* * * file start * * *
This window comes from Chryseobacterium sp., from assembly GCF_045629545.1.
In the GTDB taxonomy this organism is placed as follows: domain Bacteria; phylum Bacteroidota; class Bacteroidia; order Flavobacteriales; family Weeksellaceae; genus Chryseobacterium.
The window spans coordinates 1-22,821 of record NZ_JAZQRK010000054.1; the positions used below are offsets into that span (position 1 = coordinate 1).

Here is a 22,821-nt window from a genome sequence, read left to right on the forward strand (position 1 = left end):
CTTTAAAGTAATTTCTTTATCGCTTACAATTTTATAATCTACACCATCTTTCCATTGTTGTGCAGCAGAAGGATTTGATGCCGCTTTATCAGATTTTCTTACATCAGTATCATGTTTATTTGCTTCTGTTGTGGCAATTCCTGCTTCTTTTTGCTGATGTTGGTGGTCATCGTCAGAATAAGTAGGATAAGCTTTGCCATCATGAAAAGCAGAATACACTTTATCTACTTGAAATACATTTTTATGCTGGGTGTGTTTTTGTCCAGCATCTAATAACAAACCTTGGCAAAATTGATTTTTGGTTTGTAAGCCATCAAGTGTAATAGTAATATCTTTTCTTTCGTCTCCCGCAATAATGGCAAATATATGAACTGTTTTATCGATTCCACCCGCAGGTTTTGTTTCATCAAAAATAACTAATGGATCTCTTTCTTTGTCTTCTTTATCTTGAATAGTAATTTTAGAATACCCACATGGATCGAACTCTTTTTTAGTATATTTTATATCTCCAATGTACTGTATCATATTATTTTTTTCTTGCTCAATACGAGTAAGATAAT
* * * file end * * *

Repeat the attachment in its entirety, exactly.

This window comes from Chryseobacterium sp., from assembly GCF_045629545.1.
In the GTDB taxonomy this organism is placed as follows: domain Bacteria; phylum Bacteroidota; class Bacteroidia; order Flavobacteriales; family Weeksellaceae; genus Chryseobacterium.
The window spans coordinates 1-22,821 of record NZ_JAZQRK010000054.1; the positions used below are offsets into that span (position 1 = coordinate 1).

Here is a 22,821-nt window from a genome sequence, read left to right on the forward strand (position 1 = left end):
CTTTAAAGTAATTTCTTTATCGCTTACAATTTTATAATCTACACCATCTTTCCATTGTTGTGCAGCAGAAGGATTTGATGCCGCTTTATCAGATTTTCTTACATCAGTATCATGTTTATTTGCTTCTGTTGTGGCAATTCCTGCTTCTTTTTGCTGATGTTGGTGGTCATCGTCAGAATAAGTAGGATAAGCTTTGCCATCATGAAAAGCAGAATACACTTTATCTACTTGAAATACATTTTTATGCTGGGTGTGTTTTTGTCCAGCATCTAATAACAAACCTTGGCAAAATTGATTTTTGGTTTGTAAGCCATCAAGTGTAATAGTAATATCTTTTCTTTCGTCTCCCGCAATAATGGCAAATATATGAACTGTTTTATCGATTCCACCCGCAGGTTTTGTTTCATCAAAAATAACTAATGGATCTCTTTCTTTGTCTTCTTTATCTTGAATAGTAATTTTAGAATACCCACATGGATCGAACTCTTTTTTAGTATATTTTATATCTCCAATGTACTGTATCATATTATTTTTTTCTTGCTCAATACGAGTAAGATAAT